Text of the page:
Major upcoming changes to the reverse mortgage program may have dominated industry headlines over the past week, but financial planners have continued to respond to another Home Equity Conversion Mortgage story: a Consumer Financial Protection Bureau report that warns against using the products to delay Social Security payments.
Last week, American College of Financial Services professor Jamie Hopkins took to two online news sources — Forbes and The Hill — to rebut the CFPB, which posited that the costs associated with a reverse mortgage outweigh the benefits of using a HECM line of credit to delay Social Security payments.
The strategy, popularized in recent years as a novel financial-planning use of the HECM, remains valid, according to Hopkins and others who have weighed in on the issue.
“If anything, the strategy is probably vastly underused, not over,” Hopkins wrote in Forbes, questioning why the CFPB would spend a significant amount of time criticizing a strategy that remains relatively rare in the retirement world.
The main benefit of putting off Social Security as long as possible, Hopkins claims, comes from protecting against a longer-than-expected retirement — something that the CFPB didn’t consider by basing its analysis on the average lifespan of American retirees. He also objected to the way the bureau calculated the costs of a reverse mortgage, arguing that its estimate was inflated.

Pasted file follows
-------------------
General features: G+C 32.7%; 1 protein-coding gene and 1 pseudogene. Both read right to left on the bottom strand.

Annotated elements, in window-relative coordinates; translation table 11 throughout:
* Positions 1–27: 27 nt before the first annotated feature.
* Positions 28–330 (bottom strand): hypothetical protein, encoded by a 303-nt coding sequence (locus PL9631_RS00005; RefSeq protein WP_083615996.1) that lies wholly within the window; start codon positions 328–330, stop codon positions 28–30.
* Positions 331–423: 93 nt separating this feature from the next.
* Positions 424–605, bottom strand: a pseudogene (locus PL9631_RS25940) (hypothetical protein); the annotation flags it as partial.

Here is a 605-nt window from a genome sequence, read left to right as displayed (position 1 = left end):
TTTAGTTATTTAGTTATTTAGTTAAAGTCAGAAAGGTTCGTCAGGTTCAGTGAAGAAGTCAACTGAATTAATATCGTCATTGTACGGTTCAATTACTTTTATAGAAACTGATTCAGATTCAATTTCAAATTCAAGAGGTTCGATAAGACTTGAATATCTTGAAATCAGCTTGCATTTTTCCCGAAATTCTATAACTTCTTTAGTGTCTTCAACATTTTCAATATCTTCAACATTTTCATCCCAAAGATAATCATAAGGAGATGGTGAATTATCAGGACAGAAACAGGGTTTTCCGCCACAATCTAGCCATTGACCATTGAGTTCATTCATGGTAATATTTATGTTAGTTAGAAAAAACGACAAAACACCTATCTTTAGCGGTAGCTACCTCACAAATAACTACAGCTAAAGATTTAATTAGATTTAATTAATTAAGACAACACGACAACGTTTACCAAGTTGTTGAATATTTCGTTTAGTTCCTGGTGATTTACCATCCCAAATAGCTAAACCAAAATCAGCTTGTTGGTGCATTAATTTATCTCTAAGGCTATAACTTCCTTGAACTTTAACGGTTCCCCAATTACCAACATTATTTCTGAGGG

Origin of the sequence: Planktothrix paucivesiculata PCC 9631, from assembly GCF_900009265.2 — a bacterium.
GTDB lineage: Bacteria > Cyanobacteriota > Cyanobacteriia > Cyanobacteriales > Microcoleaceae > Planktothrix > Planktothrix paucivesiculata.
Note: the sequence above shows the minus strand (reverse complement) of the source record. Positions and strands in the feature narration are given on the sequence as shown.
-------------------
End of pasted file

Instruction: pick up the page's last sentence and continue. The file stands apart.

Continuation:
Hopkins expressed similar opinions in a piece this week from Investment News, which also dove into the tax implications of using a HECM to delay Social Security. Curtis Cloke, a retirement planner in Iowa, told the publication that the CFPB didn’t think about the tax implications of taking or deferring Social Security benefits.
“Depending on the total household income, the reverse mortgage creates cash flow without tax, while the Social Security benefit could create tax,” Cloke told Investment News. “Taxes were completely ignored in this paper.”
Cloke emphasized that the strategy is more complicated than simply using the proceeds instead of Social Security payments, and recommended that borrowers establish a line of credit as soon as possible to cover a variety of potential eventualities — adding that other investment products, such as bonds or CDs, may not mature when retirees need them most. He also advised borrowers to pay back the reverse mortgage proceeds to take advantage of potential tax benefits.
“The ability to have access to a reverse mortgage line of credit while waiting for the maturity date to pay off the loan balance may actually enhance the total net worth, taxes, and optimization of the use of a reverse mortgage,” Cloke told the publication.
Read the full rebuttal to the CFPB’s analysis.
Written by Alex Spanko